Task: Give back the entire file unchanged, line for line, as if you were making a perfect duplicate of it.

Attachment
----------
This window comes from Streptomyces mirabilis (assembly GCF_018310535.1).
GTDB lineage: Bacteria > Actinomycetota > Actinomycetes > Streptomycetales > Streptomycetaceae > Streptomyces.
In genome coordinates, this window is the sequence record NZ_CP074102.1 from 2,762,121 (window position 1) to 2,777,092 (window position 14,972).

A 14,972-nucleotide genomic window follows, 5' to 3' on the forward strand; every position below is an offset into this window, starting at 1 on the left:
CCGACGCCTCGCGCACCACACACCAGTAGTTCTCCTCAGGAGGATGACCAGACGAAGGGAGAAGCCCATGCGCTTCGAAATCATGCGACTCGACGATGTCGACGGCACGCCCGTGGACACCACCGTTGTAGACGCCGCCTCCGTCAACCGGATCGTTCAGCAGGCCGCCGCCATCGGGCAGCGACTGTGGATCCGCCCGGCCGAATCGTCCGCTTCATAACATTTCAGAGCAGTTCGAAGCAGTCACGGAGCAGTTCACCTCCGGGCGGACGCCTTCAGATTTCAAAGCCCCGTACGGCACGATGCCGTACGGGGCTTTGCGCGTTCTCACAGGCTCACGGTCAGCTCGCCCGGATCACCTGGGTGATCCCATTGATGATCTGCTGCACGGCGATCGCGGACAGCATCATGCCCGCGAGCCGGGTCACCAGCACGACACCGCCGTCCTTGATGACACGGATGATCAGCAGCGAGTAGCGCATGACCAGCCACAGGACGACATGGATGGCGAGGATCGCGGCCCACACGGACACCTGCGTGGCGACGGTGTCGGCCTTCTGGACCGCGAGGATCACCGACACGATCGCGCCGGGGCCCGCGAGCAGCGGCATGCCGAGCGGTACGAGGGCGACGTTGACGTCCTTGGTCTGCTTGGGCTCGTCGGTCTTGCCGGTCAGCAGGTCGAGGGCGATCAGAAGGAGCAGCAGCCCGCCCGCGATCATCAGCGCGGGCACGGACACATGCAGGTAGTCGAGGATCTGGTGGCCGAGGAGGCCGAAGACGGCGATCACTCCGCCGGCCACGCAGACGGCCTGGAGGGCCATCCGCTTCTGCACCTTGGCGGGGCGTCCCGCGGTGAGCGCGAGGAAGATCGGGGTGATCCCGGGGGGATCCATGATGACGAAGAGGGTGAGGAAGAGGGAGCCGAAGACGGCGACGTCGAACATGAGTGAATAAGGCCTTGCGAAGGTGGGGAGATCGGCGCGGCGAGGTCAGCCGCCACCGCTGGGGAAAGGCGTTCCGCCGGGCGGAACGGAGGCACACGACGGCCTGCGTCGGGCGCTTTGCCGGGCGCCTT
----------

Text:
This window comes from Streptomyces mirabilis (assembly GCF_018310535.1).
GTDB lineage: Bacteria > Actinomycetota > Actinomycetes > Streptomycetales > Streptomycetaceae > Streptomyces.
In genome coordinates, this window is the sequence record NZ_CP074102.1 from 2,762,121 (window position 1) to 2,777,092 (window position 14,972).

A 14,972-nucleotide genomic window follows, 5' to 3' on the forward strand; every position below is an offset into this window, starting at 1 on the left:
CCGACGCCTCGCGCACCACACACCAGTAGTTCTCCTCAGGAGGATGACCAGACGAAGGGAGAAGCCCATGCGCTTCGAAATCATGCGACTCGACGATGTCGACGGCACGCCCGTGGACACCACCGTTGTAGACGCCGCCTCCGTCAACCGGATCGTTCAGCAGGCCGCCGCCATCGGGCAGCGACTGTGGATCCGCCCGGCCGAATCGTCCGCTTCATAACATTTCAGAGCAGTTCGAAGCAGTCACGGAGCAGTTCACCTCCGGGCGGACGCCTTCAGATTTCAAAGCCCCGTACGGCACGATGCCGTACGGGGCTTTGCGCGTTCTCACAGGCTCACGGTCAGCTCGCCCGGATCACCTGGGTGATCCCATTGATGATCTGCTGCACGGCGATCGCGGACAGCATCATGCCCGCGAGCCGGGTCACCAGCACGACACCGCCGTCCTTGATGACACGGATGATCAGCAGCGAGTAGCGCATGACCAGCCACAGGACGACATGGATGGCGAGGATCGCGGCCCACACGGACACCTGCGTGGCGACGGTGTCGGCCTTCTGGACCGCGAGGATCACCGACACGATCGCGCCGGGGCCCGCGAGCAGCGGCATGCCGAGCGGTACGAGGGCGACGTTGACGTCCTTGGTCTGCTTGGGCTCGTCGGTCTTGCCGGTCAGCAGGTCGAGGGCGATCAGAAGGAGCAGCAGCCCGCCCGCGATCATCAGCGCGGGCACGGACACATGCAGGTAGTCGAGGATCTGGTGGCCGAGGAGGCCGAAGACGGCGATCACTCCGCCGGCCACGCAGACGGCCTGGAGGGCCATCCGCTTCTGCACCTTGGCGGGGCGTCCCGCGGTGAGCGCGAGGAAGATCGGGGTGATCCCGGGGGGATCCATGATGACGAAGAGGGTGAGGAAGAGGGAGCCGAAGACGGCGACGTCGAACATGAGTGAATAAGGCCTTGCGAAGGTGGGGAGATCGGCGCGGCGAGGTCAGCCGCCACCGCTGGGGAAAGGCGTTCCGCCGGGCGGAACGGAGGCACACGACGGCCTGCGTCGGGCGCTTTGCCGGGCGCCTT